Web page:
Haircuts. Even when he didn't have much hair left, he still drove to Preston to have it trimmed regularly.

Flippers and whip-cracking. The whip cracking was usually used as a noise-maker to get the cows rounded up. He didn't use it nearly as often as he used his flipper. If they had an Olympic event in flipper-flippering, my dad would have lead the team. He could shoot a fly off a cow at 30 yards. My dad's cows were pretty well-behaved, as cows go, and it's quite likely that's because they knew his aim with a flipper was deadly. He used to make his own flipper out of wood and medical tubing, but after he didn't have to spend all his money on us kids, he bought himself a real manufactured flipper. He was like Chuck Norris with that thing.

Thistles. Dad hated thistles almost as much as he hated Utah fishermen. Well do I remember the many times we would all grab our shovels and make human swaths through the fields to take out the thistles. Now and then one would have the audacity to show up in our yard, but it never lasted long enough to grow up. I was grown up myself before I realized that weeds could actually grow in gravel. Dad was always hauling gravel from his gravel pit into the yard, so it was everywhere. I thought he did it to prohibit weed-growing, not realizing his ongoing every-day battle to extinguish weeds. He got a good laugh when I told him that.

When Dad was waiting to go do chores or milk the cows, he would often sit with his head in his right hand, elbow to thigh. He wouldn't go out one minute early or one minute late, so this was his waiting posture. I always thought it was that he was dreading having to keep up the routine, and thinking back, it makes me a little sad.

Eye twitching. When Dad was really tired or really nervous, or somebody was visiting and he wanted them to leave but didn't quite say it, his eye twitched.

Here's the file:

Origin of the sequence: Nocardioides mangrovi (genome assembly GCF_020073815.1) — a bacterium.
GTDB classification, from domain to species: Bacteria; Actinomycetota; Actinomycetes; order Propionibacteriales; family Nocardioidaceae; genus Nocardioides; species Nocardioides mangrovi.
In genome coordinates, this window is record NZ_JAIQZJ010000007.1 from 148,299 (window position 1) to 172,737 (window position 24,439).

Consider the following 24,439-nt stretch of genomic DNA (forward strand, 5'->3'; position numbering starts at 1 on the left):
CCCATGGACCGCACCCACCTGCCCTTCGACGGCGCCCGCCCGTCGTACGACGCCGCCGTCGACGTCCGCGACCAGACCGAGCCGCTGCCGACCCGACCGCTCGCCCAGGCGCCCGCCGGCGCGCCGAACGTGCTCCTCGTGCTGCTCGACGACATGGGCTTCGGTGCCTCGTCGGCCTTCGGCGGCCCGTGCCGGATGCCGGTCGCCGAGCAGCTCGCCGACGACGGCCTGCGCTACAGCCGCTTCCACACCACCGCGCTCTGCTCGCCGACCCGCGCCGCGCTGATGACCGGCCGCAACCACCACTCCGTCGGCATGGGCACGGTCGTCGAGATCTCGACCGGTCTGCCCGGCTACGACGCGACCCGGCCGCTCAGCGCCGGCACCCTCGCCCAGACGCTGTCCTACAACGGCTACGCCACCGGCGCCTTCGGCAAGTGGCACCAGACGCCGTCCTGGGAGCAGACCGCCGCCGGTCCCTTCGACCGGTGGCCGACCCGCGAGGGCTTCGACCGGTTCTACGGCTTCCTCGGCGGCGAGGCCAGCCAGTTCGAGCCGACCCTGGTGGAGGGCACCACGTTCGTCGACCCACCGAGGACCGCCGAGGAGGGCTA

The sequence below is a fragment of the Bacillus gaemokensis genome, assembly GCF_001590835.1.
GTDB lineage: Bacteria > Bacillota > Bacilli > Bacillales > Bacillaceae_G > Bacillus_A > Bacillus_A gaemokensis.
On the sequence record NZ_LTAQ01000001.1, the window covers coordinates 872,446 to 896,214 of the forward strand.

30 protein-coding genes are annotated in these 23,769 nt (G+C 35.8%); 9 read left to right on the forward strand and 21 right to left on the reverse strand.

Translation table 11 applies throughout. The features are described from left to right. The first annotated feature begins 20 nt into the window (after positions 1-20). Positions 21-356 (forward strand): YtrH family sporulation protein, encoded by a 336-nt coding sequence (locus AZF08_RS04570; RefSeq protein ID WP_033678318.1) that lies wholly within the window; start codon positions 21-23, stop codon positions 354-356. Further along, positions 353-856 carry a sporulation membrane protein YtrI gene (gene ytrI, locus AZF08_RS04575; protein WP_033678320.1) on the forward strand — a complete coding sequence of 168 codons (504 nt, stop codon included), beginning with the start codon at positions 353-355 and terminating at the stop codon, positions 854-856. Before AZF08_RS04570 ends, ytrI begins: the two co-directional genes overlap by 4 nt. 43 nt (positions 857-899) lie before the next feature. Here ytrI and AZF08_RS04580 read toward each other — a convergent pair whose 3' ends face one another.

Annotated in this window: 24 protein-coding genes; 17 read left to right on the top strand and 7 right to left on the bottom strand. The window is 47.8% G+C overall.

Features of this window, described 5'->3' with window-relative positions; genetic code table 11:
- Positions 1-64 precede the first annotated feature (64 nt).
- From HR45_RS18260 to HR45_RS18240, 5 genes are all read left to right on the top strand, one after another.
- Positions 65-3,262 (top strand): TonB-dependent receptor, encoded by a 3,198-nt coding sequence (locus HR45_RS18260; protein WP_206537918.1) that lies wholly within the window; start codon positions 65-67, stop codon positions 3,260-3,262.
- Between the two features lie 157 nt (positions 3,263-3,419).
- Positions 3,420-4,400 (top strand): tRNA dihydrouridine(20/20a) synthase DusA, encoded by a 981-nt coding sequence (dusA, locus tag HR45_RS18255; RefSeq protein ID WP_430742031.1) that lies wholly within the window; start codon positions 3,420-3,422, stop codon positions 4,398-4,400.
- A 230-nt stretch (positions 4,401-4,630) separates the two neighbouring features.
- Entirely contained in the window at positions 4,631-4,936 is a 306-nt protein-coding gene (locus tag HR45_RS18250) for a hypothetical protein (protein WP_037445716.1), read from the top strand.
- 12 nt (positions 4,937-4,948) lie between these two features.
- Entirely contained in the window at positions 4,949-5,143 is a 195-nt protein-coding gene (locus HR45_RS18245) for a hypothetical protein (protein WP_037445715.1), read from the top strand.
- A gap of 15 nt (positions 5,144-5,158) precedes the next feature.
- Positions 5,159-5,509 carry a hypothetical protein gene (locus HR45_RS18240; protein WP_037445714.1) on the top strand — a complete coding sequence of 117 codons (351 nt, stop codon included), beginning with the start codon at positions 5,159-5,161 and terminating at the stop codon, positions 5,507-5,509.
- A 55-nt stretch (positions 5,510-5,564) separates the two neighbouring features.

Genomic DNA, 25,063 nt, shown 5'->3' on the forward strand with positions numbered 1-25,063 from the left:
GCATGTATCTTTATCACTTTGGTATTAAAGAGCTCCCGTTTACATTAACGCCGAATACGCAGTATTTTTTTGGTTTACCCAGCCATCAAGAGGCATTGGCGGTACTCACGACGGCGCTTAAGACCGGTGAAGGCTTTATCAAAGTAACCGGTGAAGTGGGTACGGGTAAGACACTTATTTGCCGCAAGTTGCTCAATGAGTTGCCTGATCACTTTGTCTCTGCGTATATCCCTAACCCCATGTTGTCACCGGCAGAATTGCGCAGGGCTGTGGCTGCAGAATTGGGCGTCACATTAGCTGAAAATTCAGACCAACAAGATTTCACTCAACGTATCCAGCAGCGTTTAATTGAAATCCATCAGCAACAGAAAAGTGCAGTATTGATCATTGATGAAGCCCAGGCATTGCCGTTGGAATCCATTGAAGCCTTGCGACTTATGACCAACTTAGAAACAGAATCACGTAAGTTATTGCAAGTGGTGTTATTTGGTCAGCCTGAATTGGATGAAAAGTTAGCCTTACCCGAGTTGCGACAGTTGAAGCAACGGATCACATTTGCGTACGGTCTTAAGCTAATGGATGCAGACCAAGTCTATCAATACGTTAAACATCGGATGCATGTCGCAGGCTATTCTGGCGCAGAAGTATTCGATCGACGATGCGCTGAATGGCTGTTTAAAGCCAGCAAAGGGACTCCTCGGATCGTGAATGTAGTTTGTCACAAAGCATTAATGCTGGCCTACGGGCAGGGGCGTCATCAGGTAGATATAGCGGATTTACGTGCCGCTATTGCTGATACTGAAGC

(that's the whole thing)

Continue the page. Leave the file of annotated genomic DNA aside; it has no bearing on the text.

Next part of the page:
Handkerchiefs. Since Dad never needed a tie for Christmas or Father's Day, we defaulted to those big red or blue paisley-patterned handkerchiefs he always kept in his back pocket. Another default-gift was those flat carpenter pencils that he sharpened with his Schrade pocket knife. He must have had more of both than anyone could ever use, but he always acted delighted with our gift.

If it's true that necessity is the mother of invention, Dad was the father. He was so creative that he could have taken out a few patents...if he hadn't been so busy farming. He was also very very organized, as exemplified by the little cabinet behind his shed door. It had probably 20 cubbie holes, each filled with a different type nail, nut, or bolt, all labeled. They NEVER got intermixed.

Anyway, Happy Birthday, Dad!

Saturday, May 19, 2012

Old Blue

Well, this blog entry has been delightful. It took the assistance of Bill Taylor, Alan Taylor and Johnny Gailey to fill in some blanks.

My dad had an old 1948 Chevrolet pickup. It's value was mostly sentimental. When he replaced it with the Chevy Apache pickup sometime in the mid-sixties, he took the '48 up to the Dry Farm (long before public landfills) and parked it in the ravine. It was too special to mix with the regular throw-away stuff, and there it sat until Johnny Gailey came along. I tracked Johnny down in Clifton just as he was walking in the door the other night. His wife handed the phone to him and off we went. I could tell he had fond memories of Old Blue. He said Dad had removed one of the wheels after he drove it in the ravine just to keep people from doing something stupid with it. That sounds like Dad. Johnny said he kept the blue color but dolled it up with some metallic paint. He replaced the flooring in the front, cleaned it up, fixed a few things, then drove it around for several years. My favorite part was when he said he fixed the broken speedometer by removing the gizmo and installing a match stick for the speedometer dial. He said he's kicked himself over and over for selling that truck. Apparently it went through several owners before it got to Gary Garner who sold it to some fellow in Sugar City. It's highly possible that Old Blue might be listed on Ebay like this version of the same vehicle (and I hope they haven't removed the ad before this posts: